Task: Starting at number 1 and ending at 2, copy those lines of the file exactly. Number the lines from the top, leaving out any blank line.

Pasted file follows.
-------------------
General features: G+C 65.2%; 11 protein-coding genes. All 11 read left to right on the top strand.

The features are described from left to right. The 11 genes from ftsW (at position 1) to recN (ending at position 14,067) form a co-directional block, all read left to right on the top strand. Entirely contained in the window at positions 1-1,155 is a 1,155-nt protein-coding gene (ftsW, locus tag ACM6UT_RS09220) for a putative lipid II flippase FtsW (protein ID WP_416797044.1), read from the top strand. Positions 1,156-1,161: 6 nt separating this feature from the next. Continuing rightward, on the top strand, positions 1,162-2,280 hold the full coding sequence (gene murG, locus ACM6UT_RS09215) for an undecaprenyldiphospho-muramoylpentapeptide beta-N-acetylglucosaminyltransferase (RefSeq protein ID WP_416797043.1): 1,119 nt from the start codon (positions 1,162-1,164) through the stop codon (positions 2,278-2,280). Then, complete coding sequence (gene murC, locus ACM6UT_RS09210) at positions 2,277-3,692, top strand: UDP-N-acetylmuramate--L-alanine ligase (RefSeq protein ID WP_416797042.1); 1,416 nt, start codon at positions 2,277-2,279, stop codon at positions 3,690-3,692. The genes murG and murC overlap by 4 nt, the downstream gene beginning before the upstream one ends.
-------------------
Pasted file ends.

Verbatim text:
General features: G+C 65.2%; 11 protein-coding genes. All 11 read left to right on the top strand.

The features are described from left to right. The 11 genes from ftsW (at position 1) to recN (ending at position 14,067) form a co-directional block, all read left to right on the top strand. Entirely contained in the window at positions 1-1,155 is a 1,155-nt protein-coding gene (ftsW, locus tag ACM6UT_RS09220) for a putative lipid II flippase FtsW (protein ID WP_416797044.1), read from the top strand. Positions 1,156-1,161: 6 nt separating this feature from the next. Continuing rightward, on the top strand, positions 1,162-2,280 hold the full coding sequence (gene murG, locus ACM6UT_RS09215) for an undecaprenyldiphospho-muramoylpentapeptide beta-N-acetylglucosaminyltransferase (RefSeq protein ID WP_416797043.1): 1,119 nt from the start codon (positions 1,162-1,164) through the stop codon (positions 2,278-2,280). Then, complete coding sequence (gene murC, locus ACM6UT_RS09210) at positions 2,277-3,692, top strand: UDP-N-acetylmuramate--L-alanine ligase (RefSeq protein ID WP_416797042.1); 1,416 nt, start codon at positions 2,277-2,279, stop codon at positions 3,690-3,692. The genes murG and murC overlap by 4 nt, the downstream gene beginning before the upstream one ends.